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BRISTOL: Project 1000

BRISTOL: Project 1000

Source: Amanda Cameron.

Bristol is developing a new plan to accelerate the building of affordable homes in the city.

‘Project 1000’ will set out how the council will try to ensure 1,000 affordable homes are built each year from 2024 – a key election pledge of city mayor Marvin Rees.

And “realistic conversations” are needed about whether they are built on green spaces or in tower blocks on land where buildings already exist, scrutiny councillors heard on Tuesday (November 16).

Bristol City Council’s head of housing delivery, Elaine Olphert, told them a “big step change” in the rate of building affordable homes was needed to meet the mayor’s “ambitious” target.

Only 188 to 400 new affordable homes have been built each year for the past five years in Bristol.

Meanwhile, more than 16,000 people are waiting for a council house, 930 households are in temporary accommodation, and the average Bristol resident now needs almost nine times their annual salary to be able to buy a house in the city, papers to the meeting show.

To tackle the challenge, the council has pulled together a board of seven people to oversee the development of a new affordable housing delivery plan for 2022 to 2025.

The ‘Project 1000’ board comprises:

  • Stephen Peacock, the council’s executive director for growth and regeneration
  • Cllr Tom Renhard, cabinet member for housing
  • Kevin Slocombe, head of the mayor’s office
  • Olaine Olphert, head of housing delivery at the council
  • Donald Graham, the council’s interim director for housing and landlord services
  • Stephen Baker, managing director of Goram Homes, the council’s housing company, and
  • Jez Sweetland, project director for the Bristol Housing Festival, a programme to find innovative solutions to the housing crisis.

Mr Peacock said the group was looking back at the past five years or more to learn how to deliver affordable homes more smoothly and more quickly.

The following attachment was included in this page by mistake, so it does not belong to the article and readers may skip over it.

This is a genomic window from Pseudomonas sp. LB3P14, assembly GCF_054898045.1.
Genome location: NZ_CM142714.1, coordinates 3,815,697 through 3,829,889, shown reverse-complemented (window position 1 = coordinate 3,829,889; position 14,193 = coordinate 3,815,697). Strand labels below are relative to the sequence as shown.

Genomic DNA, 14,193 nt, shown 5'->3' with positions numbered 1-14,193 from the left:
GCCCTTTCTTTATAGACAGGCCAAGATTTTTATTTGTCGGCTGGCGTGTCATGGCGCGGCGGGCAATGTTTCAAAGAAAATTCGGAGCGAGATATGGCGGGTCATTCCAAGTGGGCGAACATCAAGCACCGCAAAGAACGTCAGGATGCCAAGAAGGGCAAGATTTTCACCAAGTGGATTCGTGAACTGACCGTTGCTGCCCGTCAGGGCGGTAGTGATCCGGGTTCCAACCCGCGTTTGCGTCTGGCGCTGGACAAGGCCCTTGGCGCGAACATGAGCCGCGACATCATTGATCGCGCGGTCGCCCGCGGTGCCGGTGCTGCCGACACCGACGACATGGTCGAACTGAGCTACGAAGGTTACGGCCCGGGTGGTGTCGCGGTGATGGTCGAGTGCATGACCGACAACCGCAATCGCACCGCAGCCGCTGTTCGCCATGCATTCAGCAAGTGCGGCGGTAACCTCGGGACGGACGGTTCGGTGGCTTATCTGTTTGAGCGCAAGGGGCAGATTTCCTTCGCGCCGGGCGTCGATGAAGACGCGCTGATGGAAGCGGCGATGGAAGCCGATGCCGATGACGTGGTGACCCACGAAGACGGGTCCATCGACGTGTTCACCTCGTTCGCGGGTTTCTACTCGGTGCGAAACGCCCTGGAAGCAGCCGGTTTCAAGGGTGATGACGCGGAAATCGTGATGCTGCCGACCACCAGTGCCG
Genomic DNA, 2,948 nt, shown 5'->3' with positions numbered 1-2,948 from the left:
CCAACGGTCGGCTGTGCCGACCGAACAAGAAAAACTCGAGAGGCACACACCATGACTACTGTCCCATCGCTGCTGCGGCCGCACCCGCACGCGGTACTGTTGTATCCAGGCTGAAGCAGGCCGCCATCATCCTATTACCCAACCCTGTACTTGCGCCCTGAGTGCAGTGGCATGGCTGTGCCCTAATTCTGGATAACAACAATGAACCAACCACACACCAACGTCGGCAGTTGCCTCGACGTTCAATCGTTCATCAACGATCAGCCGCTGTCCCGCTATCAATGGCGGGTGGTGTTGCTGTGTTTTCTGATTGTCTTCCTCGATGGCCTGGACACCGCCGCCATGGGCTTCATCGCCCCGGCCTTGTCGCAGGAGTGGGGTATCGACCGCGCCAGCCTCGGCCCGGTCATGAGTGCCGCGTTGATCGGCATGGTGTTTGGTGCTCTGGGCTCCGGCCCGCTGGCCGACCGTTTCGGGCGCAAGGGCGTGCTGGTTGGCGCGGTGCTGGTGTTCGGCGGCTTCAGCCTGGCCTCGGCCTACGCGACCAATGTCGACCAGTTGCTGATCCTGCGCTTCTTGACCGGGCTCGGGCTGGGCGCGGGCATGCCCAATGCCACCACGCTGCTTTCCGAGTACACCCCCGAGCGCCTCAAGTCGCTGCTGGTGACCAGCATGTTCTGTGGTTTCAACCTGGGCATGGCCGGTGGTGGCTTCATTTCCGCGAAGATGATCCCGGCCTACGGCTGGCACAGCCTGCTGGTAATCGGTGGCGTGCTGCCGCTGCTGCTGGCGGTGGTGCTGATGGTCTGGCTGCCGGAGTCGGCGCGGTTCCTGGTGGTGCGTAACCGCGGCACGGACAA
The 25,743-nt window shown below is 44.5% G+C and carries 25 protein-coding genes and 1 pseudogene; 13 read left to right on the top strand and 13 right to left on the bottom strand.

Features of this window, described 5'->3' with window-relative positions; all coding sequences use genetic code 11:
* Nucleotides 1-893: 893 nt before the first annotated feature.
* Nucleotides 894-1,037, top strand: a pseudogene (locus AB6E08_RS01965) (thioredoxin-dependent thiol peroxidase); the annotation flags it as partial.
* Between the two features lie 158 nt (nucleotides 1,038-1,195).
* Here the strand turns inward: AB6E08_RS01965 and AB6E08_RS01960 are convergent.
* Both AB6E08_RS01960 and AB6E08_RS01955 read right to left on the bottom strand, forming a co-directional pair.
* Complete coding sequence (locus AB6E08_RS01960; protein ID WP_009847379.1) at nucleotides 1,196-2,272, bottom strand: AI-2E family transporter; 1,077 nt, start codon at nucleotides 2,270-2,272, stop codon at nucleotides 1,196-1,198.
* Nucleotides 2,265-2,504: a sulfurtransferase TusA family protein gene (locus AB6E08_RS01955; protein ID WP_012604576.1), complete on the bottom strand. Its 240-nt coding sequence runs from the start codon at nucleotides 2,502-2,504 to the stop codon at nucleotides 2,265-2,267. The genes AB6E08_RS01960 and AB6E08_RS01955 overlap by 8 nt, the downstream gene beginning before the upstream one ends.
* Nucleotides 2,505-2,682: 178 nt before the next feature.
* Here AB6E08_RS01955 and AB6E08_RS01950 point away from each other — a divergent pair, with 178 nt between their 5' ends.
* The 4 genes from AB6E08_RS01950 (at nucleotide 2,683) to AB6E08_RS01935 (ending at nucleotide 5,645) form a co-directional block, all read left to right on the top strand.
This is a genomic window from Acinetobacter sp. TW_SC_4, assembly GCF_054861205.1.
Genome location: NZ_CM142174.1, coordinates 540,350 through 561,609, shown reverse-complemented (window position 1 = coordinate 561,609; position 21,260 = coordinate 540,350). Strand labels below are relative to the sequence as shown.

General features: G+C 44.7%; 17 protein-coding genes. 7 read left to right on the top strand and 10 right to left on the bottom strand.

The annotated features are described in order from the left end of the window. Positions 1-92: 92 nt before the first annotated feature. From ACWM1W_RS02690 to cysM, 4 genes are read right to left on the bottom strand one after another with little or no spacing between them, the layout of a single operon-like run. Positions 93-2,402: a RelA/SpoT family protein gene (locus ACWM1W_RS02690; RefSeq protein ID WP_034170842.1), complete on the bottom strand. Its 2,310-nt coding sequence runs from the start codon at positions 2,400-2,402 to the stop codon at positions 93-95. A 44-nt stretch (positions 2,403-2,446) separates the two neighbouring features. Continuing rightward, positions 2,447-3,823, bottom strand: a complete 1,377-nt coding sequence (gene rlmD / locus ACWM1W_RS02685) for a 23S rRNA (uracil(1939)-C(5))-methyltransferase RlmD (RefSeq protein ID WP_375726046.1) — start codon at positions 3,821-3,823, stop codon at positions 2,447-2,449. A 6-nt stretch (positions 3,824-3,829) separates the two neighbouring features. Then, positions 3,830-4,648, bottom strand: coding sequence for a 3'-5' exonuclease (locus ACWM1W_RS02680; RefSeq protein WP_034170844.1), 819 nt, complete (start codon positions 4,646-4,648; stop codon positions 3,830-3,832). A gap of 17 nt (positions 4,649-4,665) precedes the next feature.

“We understand how things can get delivered,” he said. “We can push hard, get the small details right, and we believe there is a lot we can do to accelerate.”

Implications for green spaces, housing height and density

Members of the growth and regeneration scrutiny commission expressed their support for the “very challenging” target, but noted there were potential implications for green spaces and the height and density of new housing.

Commission chair, Green councillor David Wilcox, asked how the council’s housing plans would reflect a motion backed by full council in September to preserve wildlife-rich land.

Cllr Renhard said planning committees always have the final say over what’s built and the motion will make “little difference” to what’s proposed by private developers until a new Local Plan is in place.

He said: “I think there’s a bigger discussion to be had about where does Bristol build.

“The majority of our building is on brownfield [land]. There needs to be a more realistic conversation around some of that.

“If we don’t put 500 houses on one site, where are they going instead? Are people prepared to accept more height, more density, potentially?”

Answering a question from former Green councillor Clive Stevens about how much of Bristol’s affordable housing could be built on green space, officers wrote: “Work around the identification of development sites for affordable housing that support the emerging housing delivery plan is underway but at this stage officers cannot accurately respond to this question.”

Conservative councillor Richard Eddy, said: “We all understand the need to actually build out of Bristol’s housing crisis.”

Green councillor Tony Dyer said: “I think all of us in this chamber are committed to making sure we deliver that affordable housing target, because, as we saw earlier on, it continues to be a red line corporate risk, quarter after quarter after quarter.”

The council’s failure to deliver enough affordable housing to meet the city’s needs remains a “critical threat”, according to its latest register of risks.

The new housing delivery plan is due to come before cabinet in February next year.

Words: Amanda Cameron, Local Democracy Reporter


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